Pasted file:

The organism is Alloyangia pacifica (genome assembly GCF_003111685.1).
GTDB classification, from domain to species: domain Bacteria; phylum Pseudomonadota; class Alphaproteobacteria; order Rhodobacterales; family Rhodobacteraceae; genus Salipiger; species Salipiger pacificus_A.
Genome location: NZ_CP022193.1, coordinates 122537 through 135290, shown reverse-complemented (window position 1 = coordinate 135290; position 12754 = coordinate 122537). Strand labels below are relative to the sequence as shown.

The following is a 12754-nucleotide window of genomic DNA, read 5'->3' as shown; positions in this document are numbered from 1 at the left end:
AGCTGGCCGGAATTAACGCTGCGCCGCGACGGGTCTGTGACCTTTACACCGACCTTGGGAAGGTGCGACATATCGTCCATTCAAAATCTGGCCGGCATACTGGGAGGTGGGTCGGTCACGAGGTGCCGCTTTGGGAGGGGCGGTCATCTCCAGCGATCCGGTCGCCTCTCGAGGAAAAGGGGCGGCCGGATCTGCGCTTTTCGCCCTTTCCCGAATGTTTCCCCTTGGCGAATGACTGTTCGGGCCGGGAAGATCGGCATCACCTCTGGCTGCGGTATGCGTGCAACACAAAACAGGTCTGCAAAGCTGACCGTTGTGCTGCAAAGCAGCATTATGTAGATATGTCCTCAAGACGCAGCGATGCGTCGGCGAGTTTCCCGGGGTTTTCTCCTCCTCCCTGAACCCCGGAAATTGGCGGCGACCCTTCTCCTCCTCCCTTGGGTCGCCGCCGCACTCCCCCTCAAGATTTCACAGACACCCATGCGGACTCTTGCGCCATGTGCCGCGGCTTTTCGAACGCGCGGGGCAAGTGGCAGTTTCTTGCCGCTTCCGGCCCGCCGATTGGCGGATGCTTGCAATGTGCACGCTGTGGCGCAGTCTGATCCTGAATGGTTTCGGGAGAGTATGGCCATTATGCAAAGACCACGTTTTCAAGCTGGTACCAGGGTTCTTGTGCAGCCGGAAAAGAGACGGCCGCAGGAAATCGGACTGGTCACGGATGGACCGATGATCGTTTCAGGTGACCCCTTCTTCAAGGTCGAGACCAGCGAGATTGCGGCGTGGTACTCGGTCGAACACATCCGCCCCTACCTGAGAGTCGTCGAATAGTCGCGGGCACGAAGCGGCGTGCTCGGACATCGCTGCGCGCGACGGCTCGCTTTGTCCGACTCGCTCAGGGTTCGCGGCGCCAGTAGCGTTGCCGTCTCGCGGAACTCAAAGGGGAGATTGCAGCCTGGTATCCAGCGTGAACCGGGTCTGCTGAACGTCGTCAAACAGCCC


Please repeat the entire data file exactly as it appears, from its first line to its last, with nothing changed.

The organism is Alloyangia pacifica (genome assembly GCF_003111685.1).
GTDB classification, from domain to species: domain Bacteria; phylum Pseudomonadota; class Alphaproteobacteria; order Rhodobacterales; family Rhodobacteraceae; genus Salipiger; species Salipiger pacificus_A.
Genome location: NZ_CP022193.1, coordinates 122537 through 135290, shown reverse-complemented (window position 1 = coordinate 135290; position 12754 = coordinate 122537). Strand labels below are relative to the sequence as shown.

The following is a 12754-nucleotide window of genomic DNA, read 5'->3' as shown; positions in this document are numbered from 1 at the left end:
AGCTGGCCGGAATTAACGCTGCGCCGCGACGGGTCTGTGACCTTTACACCGACCTTGGGAAGGTGCGACATATCGTCCATTCAAAATCTGGCCGGCATACTGGGAGGTGGGTCGGTCACGAGGTGCCGCTTTGGGAGGGGCGGTCATCTCCAGCGATCCGGTCGCCTCTCGAGGAAAAGGGGCGGCCGGATCTGCGCTTTTCGCCCTTTCCCGAATGTTTCCCCTTGGCGAATGACTGTTCGGGCCGGGAAGATCGGCATCACCTCTGGCTGCGGTATGCGTGCAACACAAAACAGGTCTGCAAAGCTGACCGTTGTGCTGCAAAGCAGCATTATGTAGATATGTCCTCAAGACGCAGCGATGCGTCGGCGAGTTTCCCGGGGTTTTCTCCTCCTCCCTGAACCCCGGAAATTGGCGGCGACCCTTCTCCTCCTCCCTTGGGTCGCCGCCGCACTCCCCCTCAAGATTTCACAGACACCCATGCGGACTCTTGCGCCATGTGCCGCGGCTTTTCGAACGCGCGGGGCAAGTGGCAGTTTCTTGCCGCTTCCGGCCCGCCGATTGGCGGATGCTTGCAATGTGCACGCTGTGGCGCAGTCTGATCCTGAATGGTTTCGGGAGAGTATGGCCATTATGCAAAGACCACGTTTTCAAGCTGGTACCAGGGTTCTTGTGCAGCCGGAAAAGAGACGGCCGCAGGAAATCGGACTGGTCACGGATGGACCGATGATCGTTTCAGGTGACCCCTTCTTCAAGGTCGAGACCAGCGAGATTGCGGCGTGGTACTCGGTCGAACACATCCGCCCCTACCTGAGAGTCGTCGAATAGTCGCGGGCACGAAGCGGCGTGCTCGGACATCGCTGCGCGCGACGGCTCGCTTTGTCCGACTCGCTCAGGGTTCGCGGCGCCAGTAGCGTTGCCGTCTCGCGGAACTCAAAGGGGAGATTGCAGCCTGGTATCCAGCGTGAACCGGGTCTGCTGAACGTCGTCAAACAGCCC